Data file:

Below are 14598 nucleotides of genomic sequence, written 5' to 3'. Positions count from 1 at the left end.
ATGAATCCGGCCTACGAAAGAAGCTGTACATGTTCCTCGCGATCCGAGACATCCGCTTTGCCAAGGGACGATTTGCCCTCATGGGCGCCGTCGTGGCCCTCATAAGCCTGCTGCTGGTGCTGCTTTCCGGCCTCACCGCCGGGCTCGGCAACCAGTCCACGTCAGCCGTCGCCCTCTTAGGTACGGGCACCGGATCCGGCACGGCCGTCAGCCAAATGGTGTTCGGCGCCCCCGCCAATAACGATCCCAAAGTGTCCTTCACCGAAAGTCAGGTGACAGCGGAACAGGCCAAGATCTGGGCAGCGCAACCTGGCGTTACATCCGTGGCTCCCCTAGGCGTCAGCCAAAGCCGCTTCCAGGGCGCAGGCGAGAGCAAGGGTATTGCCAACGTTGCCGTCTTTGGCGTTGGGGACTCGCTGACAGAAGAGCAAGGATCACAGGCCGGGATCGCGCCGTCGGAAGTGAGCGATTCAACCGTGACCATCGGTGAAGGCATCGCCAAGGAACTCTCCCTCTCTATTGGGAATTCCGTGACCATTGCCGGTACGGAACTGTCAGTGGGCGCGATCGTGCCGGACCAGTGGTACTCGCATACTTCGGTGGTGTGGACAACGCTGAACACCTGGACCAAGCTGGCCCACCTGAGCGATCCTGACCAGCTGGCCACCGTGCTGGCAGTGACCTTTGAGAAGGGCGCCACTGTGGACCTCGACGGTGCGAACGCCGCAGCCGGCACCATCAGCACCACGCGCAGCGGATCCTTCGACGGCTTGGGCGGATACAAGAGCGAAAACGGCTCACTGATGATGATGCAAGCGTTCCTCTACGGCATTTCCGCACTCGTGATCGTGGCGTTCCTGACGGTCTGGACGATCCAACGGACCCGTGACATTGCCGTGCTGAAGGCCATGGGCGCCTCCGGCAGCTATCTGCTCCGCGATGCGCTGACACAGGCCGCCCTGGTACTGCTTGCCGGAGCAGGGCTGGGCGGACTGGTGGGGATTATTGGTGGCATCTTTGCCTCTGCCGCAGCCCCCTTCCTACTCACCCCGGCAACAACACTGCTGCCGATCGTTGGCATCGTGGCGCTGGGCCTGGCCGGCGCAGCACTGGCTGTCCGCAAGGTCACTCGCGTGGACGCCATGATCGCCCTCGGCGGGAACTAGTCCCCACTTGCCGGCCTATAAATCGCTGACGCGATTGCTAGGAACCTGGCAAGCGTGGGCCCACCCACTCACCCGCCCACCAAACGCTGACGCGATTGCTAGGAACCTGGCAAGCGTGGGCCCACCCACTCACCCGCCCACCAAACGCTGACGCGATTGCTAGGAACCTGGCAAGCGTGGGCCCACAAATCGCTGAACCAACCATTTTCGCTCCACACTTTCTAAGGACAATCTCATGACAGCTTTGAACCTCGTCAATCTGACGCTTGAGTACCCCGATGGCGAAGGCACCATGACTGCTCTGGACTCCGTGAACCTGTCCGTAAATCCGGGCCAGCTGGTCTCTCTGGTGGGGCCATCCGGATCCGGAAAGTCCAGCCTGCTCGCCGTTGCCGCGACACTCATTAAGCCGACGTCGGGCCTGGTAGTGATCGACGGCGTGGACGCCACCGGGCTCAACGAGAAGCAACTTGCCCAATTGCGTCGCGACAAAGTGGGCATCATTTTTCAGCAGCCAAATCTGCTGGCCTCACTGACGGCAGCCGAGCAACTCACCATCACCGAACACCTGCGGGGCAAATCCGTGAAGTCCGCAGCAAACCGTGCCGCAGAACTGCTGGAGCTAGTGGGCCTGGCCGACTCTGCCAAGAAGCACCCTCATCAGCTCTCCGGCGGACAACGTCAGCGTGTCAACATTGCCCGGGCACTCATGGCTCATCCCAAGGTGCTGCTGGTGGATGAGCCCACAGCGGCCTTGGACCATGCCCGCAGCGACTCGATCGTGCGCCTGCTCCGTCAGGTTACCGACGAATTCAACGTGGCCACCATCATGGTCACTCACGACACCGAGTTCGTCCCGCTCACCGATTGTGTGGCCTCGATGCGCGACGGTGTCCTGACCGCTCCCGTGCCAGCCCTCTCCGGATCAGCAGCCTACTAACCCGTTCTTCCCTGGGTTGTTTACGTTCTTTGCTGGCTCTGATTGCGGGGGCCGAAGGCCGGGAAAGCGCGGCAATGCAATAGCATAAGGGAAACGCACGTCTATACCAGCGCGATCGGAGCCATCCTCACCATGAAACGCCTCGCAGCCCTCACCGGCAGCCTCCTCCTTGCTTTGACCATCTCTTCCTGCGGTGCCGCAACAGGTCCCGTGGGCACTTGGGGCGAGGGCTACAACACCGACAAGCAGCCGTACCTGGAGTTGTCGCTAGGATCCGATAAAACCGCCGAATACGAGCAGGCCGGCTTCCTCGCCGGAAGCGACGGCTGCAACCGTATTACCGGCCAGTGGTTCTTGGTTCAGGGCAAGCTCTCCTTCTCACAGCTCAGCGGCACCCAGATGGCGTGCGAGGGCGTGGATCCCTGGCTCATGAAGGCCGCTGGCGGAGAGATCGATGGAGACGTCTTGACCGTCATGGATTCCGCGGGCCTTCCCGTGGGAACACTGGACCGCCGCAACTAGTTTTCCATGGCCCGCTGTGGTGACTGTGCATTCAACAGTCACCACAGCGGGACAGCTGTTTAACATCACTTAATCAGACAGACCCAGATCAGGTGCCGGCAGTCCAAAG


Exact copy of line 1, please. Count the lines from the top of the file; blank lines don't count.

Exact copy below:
Below are 14598 nucleotides of genomic sequence, written 5' to 3'. Positions count from 1 at the left end.